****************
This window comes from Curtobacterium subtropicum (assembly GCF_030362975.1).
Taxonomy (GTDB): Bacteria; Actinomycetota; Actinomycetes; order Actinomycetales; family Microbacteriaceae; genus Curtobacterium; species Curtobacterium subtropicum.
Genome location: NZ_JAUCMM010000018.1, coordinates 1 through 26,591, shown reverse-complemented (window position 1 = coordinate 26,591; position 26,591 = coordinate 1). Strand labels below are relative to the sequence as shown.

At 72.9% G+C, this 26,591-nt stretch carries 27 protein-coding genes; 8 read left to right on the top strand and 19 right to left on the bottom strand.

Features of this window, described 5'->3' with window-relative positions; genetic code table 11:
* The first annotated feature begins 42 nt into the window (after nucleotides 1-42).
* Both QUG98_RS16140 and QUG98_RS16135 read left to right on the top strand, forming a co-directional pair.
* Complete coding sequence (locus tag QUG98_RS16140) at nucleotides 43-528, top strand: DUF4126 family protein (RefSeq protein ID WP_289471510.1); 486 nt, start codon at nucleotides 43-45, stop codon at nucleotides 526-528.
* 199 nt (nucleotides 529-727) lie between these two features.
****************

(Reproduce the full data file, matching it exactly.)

This window comes from Curtobacterium subtropicum (assembly GCF_030362975.1).
Taxonomy (GTDB): Bacteria; Actinomycetota; Actinomycetes; order Actinomycetales; family Microbacteriaceae; genus Curtobacterium; species Curtobacterium subtropicum.
Genome location: NZ_JAUCMM010000018.1, coordinates 1 through 26,591, shown reverse-complemented (window position 1 = coordinate 26,591; position 26,591 = coordinate 1). Strand labels below are relative to the sequence as shown.

At 72.9% G+C, this 26,591-nt stretch carries 27 protein-coding genes; 8 read left to right on the top strand and 19 right to left on the bottom strand.

Features of this window, described 5'->3' with window-relative positions; genetic code table 11:
* The first annotated feature begins 42 nt into the window (after nucleotides 1-42).
* Both QUG98_RS16140 and QUG98_RS16135 read left to right on the top strand, forming a co-directional pair.
* Complete coding sequence (locus tag QUG98_RS16140) at nucleotides 43-528, top strand: DUF4126 family protein (RefSeq protein ID WP_289471510.1); 486 nt, start codon at nucleotides 43-45, stop codon at nucleotides 526-528.
* 199 nt (nucleotides 529-727) lie between these two features.